Updated: June 26, 2021 7:44:28 pm
When L Somi Roy finished writing his book, he sent the draft to three people — Jessica, Tara and Theia, aged nine, ten and thirteen.
“I was terrified, I don’t have any children. How do I write for a kid? If they [the kids] don’t enjoy reading it, forget about it,” Roy had told himself.
Fortunately his three incisive critics did, and Roy, a cultural conservationist and curator based in Imphal, heaved a sigh of relief.
But it is not just the young who will take to Roy’s And That is Why (Puffin; Rs 350), a collection of twelve stories for children based on ancient myths from Manipur. Its telling — rather, retelling — is equally engaging for the adult too. After all, it is through this compilation that Manipur’s mythological traditions — passed down from generation to generation, recorded so far only in manuscripts and folk ballads — are being told to the world for the first time.
Moreover, as Roys says, the beginning of the entire project was “very adult.”“It started more than a decade ago with the simple intention of preserving knowledge…but many twists and turns later, here it is, as a book.”
On June 22, And That is Why was launched by Manipur’s titular king, HH Leisemba Sanajaoba, who is also a Member of Parliament at the Rajya Sabha, at the Sana Konung palace in Imphal.
In 2012, Roy — who has been working for more than a decade in the field of cultural curation and preservation in Manipur — was planning an art exhibition on the ancient illustrated manuscript tradition of the state. “What makes up some of the stories in the book are what were originally planned as gallery notes for the exhibit,” says Roy.
While the exhibition did not work out as intended, the stories — filled with history and mythology, gods and magic, talking animals and singing birds — stayed.
An ancient manuscript tradition
The Meitei community — which inhabits the valley of Manipur — has a rich, albeit little-known manuscript tradition called ‘puya’, written on handmade paper as well as on leaf, bamboo, and wood. These date back to the fourteenth century.
“There were manuscripts before that too but those had shorter entries. Post fourteenth century, the record-keeping became more contemporaneous, with longer richer entries and treatises on a variety of subjects,” says Roy, who adds that the myths in And That Is Why predate the Hindu religious practice of the Meiteis, before the kingdom adopted Vaishnavism in the early eighteenth century. “The stories are a part of the pre-Hindu religious practice that is largely ancestor-worshiping and animistic — which continues till this day,” he says.
In the 97-page book, the traditions come alive, with the endearing flourish of childlike prose — with subjects that range from worldly (And That is Why Man is Creative and Can Think) to ones that are closer home (And That is Why Manipur is the Birthplace of Polo).
While not all puya are illustrated, those which were (called ‘subika’) find their way into the book too through young Imphal-based printmaker, Sapha Yumnam’s sketches that complement Roy’s words.
While many of these manuscripts can be found in private and state archives, and in collections in universities and colleges, the royal court of Manipur is the custodian of the tradition. “The royal palace in Manipur still maintains a council of scholars called the Pundit Loisang, charged with writing the court chronicle, among other duties.” says Roy, adding that it was why he chose to officially launch the book in the palace, in the presence of the king.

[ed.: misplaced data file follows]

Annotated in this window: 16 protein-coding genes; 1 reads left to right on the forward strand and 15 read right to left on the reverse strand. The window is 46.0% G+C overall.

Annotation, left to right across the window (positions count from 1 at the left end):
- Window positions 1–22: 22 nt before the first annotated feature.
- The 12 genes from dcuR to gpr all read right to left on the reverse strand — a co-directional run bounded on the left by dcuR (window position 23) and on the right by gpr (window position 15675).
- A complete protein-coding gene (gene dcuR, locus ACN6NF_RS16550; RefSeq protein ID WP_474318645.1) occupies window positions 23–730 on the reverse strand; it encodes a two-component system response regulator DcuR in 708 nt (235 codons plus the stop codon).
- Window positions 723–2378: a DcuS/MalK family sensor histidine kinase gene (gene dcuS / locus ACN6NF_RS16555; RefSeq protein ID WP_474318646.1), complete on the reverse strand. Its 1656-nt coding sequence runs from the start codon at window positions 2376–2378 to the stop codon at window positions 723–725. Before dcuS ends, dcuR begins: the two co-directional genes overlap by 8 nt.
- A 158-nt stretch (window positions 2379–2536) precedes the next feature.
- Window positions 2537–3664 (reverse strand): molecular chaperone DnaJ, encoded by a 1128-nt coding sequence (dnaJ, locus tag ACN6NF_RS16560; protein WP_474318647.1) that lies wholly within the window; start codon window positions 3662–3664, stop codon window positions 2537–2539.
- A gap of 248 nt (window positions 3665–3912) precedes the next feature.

It is even more important, says Roy, considering Manipuri civilisation has often been “performative”. “We have high culture in dance and music, and even sports, but not much of a visual tradition,” he says, “It is these rare manuscripts that make up the heritage of the Meitei community — and hence, need to be preserved as far as possible.”
Many versions, one story
Roy, who is known for his work in the promotion of Manipuri polo, often writes on film and culture of the state. Last year, he published The Princess and the Political Agent (Penguin Modern Classics, 2020), translated from the original work of his mother, the late Maharajkumari Binodini Devi, author and member of the royal family of Manipur.
While his other books are also a translation of his mother’s works, And That is Why is his first children’s book. But the author claims the book is not his alone to celebrate, but also of the scholars, archivists, and balladeers he consulted for it. “The process involved a number of players,” he says.
While he grew up hearing these tales as a boy, a book called Isusa Wari Lirage, (Children, Grandpa Will Tell You a Story) by Thokchom Thouyangba Meitei, a scholar of ancient manuscripts, opened up another world to him. While the Sahitya Akademi-winning novel had many stories he had known before, there were many he had not. Yet others had counterparts recorded orally in the form of ballads and songs.“I realised that the narratives varied — on page and on the song,” he says.
So the process included many cross references, consultations and verifications. With the help of folklorist Mayanglambam Mangansana, scholar Chanam Hemchandra and historian Wangam Somorjit, Roy managed to hear all versions and shape a single narrative.
“There is no one correct version of any story,” says Roy, “But then again, I was creating a tale for children, so I chose the more visual one, with animals and birds — who could talk, laugh, sing and argue.”
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